While measles was still discussed in these countries, local doctors took to Twitter to talk about other vaccines in much higher proportion than in the US.

In India, after the recent swine flu outbreak, HCPs based in the country tweeted about vaccines whose aim is to prevent the disease, commenting on studies and responding to local news by offering their medical take on the story.


Dr. Madhup Thakur comments on the 2014 swine flu vaccine and whether patients need a second phase of immunisation.

In Spain, we see a more ‘balanced’ volume distribution pattern – after measles, the other vaccines discussed have generated relatively similar levels of conversation volume, with doctors discussing vaccines like HPV and whooping cough much more broadly.


A Spain-based family GP comments on the results of a study focusing on the association between the development of multiple sclerosis and the HPV Vaccination.

While the measles vaccine was still the most discussed one in Spain, doctors mentioned other vaccines in much greater volume than in the US, UK, or Canada.

Responding to whooping cough cases in Spain, Zaragoza-based paediatrician Cristobal Bunuel posits that it is possible there is a link between the outbreak and the acellular vaccine.

cristobal bunuel

A paediatrician in Spain considers a link between whooping cough and the use of acellular vaccine.

The tweet had 6 retweets and 3 favourites, suggesting that other healthcare professionals found the association valid and passed it on to their peers.

While vaccines can often be a sensitive topic, fluctuating levels of public trust make it crucial for healthcare professionals to maintain a constantly evolving and engaged dialogue with members of the public, as well as with their peers in different regions. The need for shareable resources that provide evidence-backed data in a visually appealing way can stimulate that conversation – the Wall Street Journal’s set of charts that log the number of people infected with various preventable diseases in the US over time did exactly that, being the resource doctors re-tweeted most during the study period.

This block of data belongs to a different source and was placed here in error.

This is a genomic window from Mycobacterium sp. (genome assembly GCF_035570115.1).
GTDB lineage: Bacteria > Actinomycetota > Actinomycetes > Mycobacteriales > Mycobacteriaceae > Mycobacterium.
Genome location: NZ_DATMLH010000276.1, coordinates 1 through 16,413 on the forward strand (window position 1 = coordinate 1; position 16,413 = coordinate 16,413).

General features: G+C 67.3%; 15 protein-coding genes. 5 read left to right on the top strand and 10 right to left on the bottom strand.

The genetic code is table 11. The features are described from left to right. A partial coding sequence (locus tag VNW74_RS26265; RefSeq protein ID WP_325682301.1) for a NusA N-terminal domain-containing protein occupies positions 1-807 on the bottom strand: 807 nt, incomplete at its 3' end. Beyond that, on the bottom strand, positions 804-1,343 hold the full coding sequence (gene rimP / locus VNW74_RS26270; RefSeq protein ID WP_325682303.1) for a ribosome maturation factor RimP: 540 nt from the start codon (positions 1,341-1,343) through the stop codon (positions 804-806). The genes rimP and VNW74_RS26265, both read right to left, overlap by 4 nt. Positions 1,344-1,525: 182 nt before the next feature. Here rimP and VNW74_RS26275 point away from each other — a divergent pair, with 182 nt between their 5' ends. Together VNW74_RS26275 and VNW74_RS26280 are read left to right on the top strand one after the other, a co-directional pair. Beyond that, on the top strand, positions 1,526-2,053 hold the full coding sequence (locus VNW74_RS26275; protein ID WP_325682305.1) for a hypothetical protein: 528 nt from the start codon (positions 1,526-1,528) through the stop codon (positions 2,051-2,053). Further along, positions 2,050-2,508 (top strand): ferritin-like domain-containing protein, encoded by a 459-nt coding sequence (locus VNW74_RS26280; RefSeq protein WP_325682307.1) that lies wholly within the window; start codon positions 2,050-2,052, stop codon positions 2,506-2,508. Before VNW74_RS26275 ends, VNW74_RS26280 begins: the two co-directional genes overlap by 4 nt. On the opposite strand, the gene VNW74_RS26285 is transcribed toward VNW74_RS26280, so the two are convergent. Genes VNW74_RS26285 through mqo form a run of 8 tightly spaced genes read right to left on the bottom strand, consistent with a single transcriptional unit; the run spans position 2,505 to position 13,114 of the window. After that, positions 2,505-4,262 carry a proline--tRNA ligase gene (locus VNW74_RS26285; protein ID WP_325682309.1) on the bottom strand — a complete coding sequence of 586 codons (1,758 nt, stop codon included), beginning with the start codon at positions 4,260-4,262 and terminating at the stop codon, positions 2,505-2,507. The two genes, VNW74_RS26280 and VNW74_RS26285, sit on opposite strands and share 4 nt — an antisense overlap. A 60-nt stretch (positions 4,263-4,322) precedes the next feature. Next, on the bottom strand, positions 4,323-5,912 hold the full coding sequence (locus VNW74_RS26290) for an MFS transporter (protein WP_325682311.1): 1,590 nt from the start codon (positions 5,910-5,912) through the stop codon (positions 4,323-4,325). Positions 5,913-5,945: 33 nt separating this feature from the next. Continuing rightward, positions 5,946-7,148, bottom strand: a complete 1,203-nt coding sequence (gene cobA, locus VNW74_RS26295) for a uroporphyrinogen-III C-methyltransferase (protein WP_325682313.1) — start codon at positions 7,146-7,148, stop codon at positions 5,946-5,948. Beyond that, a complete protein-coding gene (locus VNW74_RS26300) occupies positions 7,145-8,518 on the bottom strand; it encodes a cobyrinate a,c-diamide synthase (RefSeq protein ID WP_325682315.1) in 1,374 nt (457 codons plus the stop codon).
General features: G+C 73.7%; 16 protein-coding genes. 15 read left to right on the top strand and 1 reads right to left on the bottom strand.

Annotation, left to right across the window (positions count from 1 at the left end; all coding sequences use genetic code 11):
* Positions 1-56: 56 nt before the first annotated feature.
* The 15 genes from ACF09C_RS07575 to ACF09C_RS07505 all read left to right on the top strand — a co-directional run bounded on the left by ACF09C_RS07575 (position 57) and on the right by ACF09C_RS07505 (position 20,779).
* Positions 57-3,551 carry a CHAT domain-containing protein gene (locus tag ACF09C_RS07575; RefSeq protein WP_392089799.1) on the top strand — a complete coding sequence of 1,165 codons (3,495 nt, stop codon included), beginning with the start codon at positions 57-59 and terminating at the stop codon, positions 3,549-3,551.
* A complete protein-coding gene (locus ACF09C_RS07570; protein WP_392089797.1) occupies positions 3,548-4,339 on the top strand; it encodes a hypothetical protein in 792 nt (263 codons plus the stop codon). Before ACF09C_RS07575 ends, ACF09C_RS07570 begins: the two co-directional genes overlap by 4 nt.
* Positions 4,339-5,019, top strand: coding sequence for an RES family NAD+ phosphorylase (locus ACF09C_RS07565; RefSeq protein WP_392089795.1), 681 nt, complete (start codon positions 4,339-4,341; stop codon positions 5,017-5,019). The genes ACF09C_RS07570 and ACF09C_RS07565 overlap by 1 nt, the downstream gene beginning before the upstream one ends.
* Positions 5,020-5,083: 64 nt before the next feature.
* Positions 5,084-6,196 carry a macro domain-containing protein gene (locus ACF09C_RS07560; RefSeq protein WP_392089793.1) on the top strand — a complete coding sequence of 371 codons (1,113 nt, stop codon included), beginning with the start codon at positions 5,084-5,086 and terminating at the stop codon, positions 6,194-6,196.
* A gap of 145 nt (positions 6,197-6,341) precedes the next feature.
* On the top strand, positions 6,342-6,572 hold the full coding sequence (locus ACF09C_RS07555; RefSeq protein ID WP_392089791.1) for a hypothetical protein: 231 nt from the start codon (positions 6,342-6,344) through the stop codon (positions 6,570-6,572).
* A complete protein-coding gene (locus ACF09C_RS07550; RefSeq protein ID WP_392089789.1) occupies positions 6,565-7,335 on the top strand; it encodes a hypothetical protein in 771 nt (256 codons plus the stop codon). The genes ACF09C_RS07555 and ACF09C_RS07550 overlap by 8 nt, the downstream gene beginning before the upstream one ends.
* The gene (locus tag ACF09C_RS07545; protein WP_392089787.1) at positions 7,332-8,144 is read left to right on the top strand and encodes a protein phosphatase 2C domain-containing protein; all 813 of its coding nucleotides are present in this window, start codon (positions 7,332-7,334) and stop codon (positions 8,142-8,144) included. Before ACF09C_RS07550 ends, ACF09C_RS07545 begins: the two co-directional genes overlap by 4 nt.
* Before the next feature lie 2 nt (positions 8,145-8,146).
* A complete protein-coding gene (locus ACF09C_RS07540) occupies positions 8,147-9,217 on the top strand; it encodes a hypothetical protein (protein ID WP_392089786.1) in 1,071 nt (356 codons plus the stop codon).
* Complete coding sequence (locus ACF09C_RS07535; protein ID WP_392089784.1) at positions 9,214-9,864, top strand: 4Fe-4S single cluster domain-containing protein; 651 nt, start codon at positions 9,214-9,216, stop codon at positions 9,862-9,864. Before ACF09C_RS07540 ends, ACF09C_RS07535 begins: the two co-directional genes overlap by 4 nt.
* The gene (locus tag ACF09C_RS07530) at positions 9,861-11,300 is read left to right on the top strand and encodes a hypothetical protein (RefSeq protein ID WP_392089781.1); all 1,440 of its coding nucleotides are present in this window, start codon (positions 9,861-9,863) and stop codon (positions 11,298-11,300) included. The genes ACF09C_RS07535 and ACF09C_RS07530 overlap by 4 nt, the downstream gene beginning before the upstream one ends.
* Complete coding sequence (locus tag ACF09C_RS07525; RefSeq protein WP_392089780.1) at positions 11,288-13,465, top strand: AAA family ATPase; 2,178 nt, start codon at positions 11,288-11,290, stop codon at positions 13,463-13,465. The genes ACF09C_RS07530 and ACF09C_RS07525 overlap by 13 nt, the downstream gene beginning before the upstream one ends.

WSJ’s charts number of infections in the US over time, demonstrably showing the benefits of the introduction of the polio vaccine. Source: WSJ.com

In the globally connected public health world, lessons learned in one region can rapidly reach others; medical knowledge and discussion is taking place both nationally and internationally. Understanding conversation trends among HCPs in individual countries can help us to understand global and regional public health issues and could help policymakers to identify the most important issues in a rapidly-changing environment.

The study was conducted using Creation Pinpoint, a service built on proprietary technology that listens to millions of conversations taking place among healthcare professionals in public social media, in order to develop useful insights for health systems, policy and healthcare companies.

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Meet the Author

Georgiana Murariu